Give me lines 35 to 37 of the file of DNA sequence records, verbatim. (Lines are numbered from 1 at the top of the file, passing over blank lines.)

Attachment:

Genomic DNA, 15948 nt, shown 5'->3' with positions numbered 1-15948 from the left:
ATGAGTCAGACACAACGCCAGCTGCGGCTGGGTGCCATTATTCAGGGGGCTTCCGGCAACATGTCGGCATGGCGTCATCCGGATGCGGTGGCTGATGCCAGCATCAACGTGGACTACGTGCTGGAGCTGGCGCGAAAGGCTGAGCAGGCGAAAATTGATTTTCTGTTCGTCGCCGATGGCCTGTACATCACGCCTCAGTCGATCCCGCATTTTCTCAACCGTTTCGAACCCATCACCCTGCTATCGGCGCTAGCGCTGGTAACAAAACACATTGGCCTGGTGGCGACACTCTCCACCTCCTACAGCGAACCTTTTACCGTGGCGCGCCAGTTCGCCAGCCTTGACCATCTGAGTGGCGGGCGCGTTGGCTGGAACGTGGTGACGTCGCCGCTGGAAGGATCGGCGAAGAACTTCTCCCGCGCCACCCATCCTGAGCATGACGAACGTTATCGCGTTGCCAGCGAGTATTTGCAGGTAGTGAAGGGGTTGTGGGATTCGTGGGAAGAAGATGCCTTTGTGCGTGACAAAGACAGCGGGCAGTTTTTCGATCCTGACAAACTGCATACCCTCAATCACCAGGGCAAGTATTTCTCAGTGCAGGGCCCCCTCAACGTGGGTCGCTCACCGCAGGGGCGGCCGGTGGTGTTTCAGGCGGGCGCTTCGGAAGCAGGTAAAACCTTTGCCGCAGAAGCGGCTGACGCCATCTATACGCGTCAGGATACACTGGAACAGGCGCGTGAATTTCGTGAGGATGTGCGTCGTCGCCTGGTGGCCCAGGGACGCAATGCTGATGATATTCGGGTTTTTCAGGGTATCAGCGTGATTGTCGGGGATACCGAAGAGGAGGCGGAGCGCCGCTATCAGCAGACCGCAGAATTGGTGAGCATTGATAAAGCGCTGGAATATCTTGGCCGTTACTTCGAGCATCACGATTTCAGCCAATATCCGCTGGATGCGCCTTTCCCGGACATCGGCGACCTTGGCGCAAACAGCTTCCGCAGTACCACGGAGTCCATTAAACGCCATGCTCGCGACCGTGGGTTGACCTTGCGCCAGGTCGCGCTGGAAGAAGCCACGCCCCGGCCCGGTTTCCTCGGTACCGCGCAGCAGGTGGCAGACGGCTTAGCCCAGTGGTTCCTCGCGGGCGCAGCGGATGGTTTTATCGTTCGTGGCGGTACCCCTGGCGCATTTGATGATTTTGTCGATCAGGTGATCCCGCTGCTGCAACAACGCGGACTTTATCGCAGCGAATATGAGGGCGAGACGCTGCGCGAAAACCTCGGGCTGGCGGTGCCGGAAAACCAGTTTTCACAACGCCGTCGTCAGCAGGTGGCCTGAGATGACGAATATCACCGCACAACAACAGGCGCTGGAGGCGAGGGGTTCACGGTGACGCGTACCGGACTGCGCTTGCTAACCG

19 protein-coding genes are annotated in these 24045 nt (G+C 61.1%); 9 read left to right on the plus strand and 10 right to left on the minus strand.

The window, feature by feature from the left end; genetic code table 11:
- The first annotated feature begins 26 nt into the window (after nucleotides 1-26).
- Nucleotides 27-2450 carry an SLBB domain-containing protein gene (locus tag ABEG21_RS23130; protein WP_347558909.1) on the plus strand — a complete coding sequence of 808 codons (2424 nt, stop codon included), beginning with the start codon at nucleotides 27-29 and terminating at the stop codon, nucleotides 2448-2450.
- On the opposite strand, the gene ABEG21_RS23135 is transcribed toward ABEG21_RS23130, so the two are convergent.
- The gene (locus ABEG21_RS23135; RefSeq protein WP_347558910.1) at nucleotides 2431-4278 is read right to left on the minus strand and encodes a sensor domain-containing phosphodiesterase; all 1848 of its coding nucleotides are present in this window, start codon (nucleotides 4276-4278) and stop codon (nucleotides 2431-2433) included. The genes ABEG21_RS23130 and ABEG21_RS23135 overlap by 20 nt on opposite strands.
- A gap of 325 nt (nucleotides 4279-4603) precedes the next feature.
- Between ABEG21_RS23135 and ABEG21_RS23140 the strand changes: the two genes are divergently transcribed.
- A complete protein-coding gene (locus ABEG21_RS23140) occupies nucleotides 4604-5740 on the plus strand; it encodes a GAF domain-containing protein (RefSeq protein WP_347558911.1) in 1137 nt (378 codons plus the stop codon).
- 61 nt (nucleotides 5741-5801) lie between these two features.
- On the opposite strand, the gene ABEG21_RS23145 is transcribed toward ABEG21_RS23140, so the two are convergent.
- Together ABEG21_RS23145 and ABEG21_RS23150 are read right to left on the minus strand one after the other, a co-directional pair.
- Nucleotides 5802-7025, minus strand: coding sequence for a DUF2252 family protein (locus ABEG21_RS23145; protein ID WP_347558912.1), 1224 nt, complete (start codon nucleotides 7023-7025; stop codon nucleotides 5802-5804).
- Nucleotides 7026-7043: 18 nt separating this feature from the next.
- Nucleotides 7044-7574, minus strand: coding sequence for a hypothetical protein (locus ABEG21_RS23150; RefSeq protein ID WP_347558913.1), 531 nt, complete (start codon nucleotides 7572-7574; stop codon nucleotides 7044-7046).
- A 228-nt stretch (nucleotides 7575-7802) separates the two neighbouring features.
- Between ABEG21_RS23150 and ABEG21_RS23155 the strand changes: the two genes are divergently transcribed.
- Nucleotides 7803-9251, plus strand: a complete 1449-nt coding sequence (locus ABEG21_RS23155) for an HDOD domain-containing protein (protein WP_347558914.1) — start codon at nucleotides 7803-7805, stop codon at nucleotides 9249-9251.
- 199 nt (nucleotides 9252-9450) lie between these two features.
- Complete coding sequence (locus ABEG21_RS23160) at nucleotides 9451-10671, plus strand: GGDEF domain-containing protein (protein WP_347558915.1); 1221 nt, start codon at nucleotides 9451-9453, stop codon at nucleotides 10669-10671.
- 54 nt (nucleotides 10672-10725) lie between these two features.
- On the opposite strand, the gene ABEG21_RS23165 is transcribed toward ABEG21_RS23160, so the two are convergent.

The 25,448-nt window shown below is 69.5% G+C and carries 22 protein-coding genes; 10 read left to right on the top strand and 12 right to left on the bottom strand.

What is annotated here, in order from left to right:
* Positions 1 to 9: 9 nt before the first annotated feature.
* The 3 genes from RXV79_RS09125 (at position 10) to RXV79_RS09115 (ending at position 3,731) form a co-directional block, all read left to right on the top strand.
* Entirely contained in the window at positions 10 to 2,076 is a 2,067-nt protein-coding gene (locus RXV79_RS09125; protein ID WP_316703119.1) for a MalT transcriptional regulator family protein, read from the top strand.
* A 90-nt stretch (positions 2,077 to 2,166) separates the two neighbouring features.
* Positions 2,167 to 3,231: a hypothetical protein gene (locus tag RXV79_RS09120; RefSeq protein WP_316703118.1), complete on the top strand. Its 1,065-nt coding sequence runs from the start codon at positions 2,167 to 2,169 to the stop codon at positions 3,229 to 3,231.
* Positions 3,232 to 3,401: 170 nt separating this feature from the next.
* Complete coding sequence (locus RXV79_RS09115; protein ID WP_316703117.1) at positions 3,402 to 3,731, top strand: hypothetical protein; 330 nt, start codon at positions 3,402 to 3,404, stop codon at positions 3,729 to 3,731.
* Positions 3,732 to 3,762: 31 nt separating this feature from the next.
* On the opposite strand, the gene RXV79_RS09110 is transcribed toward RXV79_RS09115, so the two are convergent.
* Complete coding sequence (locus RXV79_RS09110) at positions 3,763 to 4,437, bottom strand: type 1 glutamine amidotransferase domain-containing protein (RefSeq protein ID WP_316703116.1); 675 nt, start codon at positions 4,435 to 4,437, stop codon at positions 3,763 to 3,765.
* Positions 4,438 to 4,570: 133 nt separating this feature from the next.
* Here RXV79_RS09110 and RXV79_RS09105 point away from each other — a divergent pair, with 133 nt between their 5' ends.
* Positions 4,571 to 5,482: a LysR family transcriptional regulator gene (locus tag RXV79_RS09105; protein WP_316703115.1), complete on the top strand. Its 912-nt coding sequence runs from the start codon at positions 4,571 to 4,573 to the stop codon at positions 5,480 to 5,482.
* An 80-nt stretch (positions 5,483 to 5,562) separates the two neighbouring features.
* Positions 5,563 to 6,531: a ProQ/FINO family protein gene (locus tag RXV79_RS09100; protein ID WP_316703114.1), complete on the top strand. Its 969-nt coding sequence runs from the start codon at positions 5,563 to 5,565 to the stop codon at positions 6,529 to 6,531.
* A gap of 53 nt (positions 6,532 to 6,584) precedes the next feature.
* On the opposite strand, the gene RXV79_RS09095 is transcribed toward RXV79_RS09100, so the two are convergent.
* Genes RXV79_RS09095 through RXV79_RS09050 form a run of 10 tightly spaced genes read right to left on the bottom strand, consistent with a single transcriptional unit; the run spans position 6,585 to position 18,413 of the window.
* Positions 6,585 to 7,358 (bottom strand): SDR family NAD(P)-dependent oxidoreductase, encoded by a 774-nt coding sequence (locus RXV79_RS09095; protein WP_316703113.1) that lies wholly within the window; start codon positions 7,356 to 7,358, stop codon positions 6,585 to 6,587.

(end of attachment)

* On the opposite strand, the gene RXV79_RS09110 is transcribed toward RXV79_RS09115, so the two are convergent.
* Complete coding sequence (locus RXV79_RS09110) at positions 3,763 to 4,437, bottom strand: type 1 glutamine amidotransferase domain-containing protein (RefSeq protein ID WP_316703116.1); 675 nt, start codon at positions 4,435 to 4,437, stop codon at positions 3,763 to 3,765.
* Positions 4,438 to 4,570: 133 nt separating this feature from the next.